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Analysis: Why Scotland's defensive system made Huw Jones look worse than he actually is

Two big missed tackles by Scotland’s centre Huw Jones lead to two big tries and a total of 12 points for Wales. With a final scoreline of 21-10, these misses proved pivotal in the end.

Scotland’s star midfielder has come under the spotlight following the performance, with question marks surrounding his defensive fortitude. The two slip-ups were costly misses that no doubt Jones himself would like to have back again.

However, structural problems in Scotland’s defensive system made Jones look worse than he actually is, with no fail-safe second-line built in. Any Scottish defender that misses a one-on-one assignment is going to end up looking very ordinary.

Huw Jones’ tackle success rate of 85% for Scotland in 2018 is the best of any international outside centre this year, ahead of Mathieu Bastareud (83%), Anton Lienert Brown (83%), Ryan Crotty (83%), Gary Ringrose (83%), Jack Goodhue (78%), Jesse Kriel (73%), Samu Kerevi (68%) and Henry Slade (57%).

He is in the upper echelon of all midfield defenders but his performance against Wales was a dip below his usual high standards. Even so, two missed tackles doesn’t usually equal 12 points. It is not every day that a player’s only two missed tackles of the match leads directly to two tries.

The George North tackle

Wales looked to use power winger George North frequently out towards the left-hand side, using set-piece to work that way before working in a play around North on the third or fourth phase.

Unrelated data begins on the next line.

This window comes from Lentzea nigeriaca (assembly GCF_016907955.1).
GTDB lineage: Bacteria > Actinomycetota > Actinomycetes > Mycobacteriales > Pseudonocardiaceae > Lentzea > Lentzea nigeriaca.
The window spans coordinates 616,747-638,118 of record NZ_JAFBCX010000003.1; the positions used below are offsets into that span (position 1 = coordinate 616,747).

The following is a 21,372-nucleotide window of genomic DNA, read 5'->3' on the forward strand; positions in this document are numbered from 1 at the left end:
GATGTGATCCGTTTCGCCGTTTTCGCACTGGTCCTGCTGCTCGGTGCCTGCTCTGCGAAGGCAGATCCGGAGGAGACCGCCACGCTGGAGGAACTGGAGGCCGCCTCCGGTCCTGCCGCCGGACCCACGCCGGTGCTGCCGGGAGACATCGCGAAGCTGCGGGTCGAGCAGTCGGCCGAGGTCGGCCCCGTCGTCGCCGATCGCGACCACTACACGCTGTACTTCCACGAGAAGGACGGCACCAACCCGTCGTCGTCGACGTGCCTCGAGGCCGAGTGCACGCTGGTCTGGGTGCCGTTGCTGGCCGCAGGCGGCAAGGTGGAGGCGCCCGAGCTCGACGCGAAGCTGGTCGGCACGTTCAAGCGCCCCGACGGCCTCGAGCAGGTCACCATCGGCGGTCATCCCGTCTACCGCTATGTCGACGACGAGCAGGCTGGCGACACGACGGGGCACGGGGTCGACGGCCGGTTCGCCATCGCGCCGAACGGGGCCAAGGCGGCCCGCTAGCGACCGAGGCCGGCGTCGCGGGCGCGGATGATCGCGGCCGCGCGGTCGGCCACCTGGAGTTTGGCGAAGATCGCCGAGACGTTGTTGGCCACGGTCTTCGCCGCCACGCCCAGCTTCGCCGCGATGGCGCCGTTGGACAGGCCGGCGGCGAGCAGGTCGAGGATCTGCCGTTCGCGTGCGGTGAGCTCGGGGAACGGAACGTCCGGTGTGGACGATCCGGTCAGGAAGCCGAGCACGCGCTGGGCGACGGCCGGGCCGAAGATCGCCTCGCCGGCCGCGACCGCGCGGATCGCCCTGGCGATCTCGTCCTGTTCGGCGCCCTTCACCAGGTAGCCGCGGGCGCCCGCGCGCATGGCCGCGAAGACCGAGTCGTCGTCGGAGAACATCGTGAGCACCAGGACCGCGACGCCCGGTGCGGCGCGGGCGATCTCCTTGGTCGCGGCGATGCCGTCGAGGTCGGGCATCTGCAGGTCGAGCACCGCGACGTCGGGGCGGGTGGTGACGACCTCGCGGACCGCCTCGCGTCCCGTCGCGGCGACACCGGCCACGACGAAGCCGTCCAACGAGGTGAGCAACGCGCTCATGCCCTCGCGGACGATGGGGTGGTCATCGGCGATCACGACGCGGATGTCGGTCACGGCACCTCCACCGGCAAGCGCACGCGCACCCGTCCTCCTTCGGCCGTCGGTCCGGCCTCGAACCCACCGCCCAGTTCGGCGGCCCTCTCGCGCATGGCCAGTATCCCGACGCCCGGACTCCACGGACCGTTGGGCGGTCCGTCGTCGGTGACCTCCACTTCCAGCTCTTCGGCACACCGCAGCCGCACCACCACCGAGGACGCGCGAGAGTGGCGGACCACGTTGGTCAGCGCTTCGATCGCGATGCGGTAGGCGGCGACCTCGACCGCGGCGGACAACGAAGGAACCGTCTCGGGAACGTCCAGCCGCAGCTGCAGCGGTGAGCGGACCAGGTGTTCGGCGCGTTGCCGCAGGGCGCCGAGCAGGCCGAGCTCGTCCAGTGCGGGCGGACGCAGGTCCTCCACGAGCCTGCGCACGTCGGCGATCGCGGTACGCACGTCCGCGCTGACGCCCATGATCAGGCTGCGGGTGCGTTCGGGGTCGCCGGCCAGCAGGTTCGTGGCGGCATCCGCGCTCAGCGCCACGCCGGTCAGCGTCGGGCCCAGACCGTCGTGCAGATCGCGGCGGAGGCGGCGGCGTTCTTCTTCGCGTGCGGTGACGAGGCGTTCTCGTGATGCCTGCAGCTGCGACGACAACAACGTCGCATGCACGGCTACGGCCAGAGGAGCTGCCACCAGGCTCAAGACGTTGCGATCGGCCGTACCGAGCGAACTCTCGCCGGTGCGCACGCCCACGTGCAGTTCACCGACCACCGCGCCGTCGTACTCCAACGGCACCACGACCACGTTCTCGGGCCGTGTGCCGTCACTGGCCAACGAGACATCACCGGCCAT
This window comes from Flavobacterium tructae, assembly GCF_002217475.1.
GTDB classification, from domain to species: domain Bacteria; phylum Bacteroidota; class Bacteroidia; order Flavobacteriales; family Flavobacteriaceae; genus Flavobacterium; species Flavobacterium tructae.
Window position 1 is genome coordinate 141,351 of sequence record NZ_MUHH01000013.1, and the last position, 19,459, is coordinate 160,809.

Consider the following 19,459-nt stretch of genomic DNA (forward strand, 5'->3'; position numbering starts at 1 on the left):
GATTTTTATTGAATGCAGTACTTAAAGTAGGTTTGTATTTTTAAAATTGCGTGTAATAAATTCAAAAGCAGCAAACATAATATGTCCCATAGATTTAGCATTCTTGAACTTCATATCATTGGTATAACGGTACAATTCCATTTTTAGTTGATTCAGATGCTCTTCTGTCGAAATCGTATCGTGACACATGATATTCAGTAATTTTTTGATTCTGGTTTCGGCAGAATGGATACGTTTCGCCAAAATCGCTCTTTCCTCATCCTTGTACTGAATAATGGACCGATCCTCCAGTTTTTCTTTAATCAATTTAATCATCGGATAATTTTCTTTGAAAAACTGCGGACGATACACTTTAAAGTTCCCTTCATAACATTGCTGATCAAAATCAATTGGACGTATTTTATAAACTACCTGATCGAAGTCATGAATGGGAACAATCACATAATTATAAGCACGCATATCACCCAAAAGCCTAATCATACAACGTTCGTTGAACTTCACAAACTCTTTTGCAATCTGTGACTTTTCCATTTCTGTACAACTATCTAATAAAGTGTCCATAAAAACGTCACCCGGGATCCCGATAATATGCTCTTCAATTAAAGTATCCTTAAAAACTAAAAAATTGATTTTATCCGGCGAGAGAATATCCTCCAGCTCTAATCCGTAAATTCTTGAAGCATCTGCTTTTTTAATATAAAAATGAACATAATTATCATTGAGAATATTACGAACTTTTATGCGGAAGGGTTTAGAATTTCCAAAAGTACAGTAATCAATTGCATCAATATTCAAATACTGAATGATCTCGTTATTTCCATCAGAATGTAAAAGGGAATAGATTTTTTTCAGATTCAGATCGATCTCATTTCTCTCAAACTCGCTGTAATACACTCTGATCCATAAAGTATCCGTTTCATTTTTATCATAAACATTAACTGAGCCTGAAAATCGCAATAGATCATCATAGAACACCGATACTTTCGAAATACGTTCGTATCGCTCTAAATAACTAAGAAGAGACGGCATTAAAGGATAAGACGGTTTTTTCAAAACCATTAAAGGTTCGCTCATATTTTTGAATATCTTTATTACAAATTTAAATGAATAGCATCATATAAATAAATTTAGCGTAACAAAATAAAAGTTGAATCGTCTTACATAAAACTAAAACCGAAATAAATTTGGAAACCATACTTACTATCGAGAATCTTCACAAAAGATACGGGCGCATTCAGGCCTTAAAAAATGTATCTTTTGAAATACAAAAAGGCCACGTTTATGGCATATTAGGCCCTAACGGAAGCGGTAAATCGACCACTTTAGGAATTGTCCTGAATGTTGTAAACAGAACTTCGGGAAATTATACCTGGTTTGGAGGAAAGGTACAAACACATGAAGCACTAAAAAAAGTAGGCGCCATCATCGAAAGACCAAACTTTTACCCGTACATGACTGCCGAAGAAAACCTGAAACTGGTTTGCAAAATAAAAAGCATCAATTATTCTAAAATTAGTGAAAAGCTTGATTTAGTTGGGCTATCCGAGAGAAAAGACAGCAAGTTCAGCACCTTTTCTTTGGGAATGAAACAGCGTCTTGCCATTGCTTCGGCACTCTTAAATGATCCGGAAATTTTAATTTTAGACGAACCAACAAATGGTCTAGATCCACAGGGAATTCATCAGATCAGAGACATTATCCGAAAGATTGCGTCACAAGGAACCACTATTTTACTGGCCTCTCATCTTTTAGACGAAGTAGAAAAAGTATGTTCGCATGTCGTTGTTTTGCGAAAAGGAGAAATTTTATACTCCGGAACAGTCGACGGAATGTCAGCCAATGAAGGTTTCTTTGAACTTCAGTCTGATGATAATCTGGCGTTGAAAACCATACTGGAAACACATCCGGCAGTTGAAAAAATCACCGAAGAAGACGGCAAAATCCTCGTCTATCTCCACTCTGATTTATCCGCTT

Wales run a screen pass on the left edge with Davies (13) running short and North (14) out the back.

From the high angle camera shot, we see Scotland’s full defensive line. Both wingers are up in the line on the edges, and the halfback is also in the line to the far right.

Scotland plays with just one man in the backfield, the fullback, expecting him to cover the vast space in behind and the last man on both edges. There is no rolling coverage where the opposite wing (11) drops back and across to help, and the halfback doesn’t track the ball in behind the ruck as a sweeper.

The absence of this second-line makes Scotland vulnerable to conceding tries on every line break and also to big plays from a short attacking kicking game, which Wales also tried early on.

Anscombe’s decision and timing on the pass is perfect, playing late and picking North out the back after Jones bites in on Davies’ short line.

Jones is still able to recover and attempt a tackle though, but the play has put North on his outside, forcing him to make a side-on tackle rather than front-on.

With North’s power running game, this is all Wales need to achieve to be in with a chance.

Jones has a high lunging attempt on North, slides off the tackle and North skips through a few dive tackles from Scotland’s trailing defence to score.

Jones’ attempt to hit North with a high point of contact, in an upright position from the side with no base stability makes it easier for North to win the initial collision and continue on.

Jones is aerial at the point of contact and has deleveraged all of his power by leaving his feet early.

He is too vertical to be effective from the side and swings around North’s body, brushed away by North extending out his right arm and breaking the wrap.

But why was it so easy for North to score?

Scotland’s fullback Blair Kinghorn (15) also contributes to this, caught a little bit in no man’s land, neither completely up in the line shutting the last man or hanging back inside to cover a possible break.

In all the stills, he is watching the play unfold but doesn’t anticipate a possible breach. It is a harsh assessment but great defensive fullbacks have this instinct and are able to cover for multiple possible scenarios.

Kinghorn seems to have all his eggs in one basket with Wales wing Luke Morgan. The ‘give’ from North is the tuck of the ball – he is only going to run fromt that point on. As North makes contact with Jones, Kinghorn continues to push down into line and out towards the wing.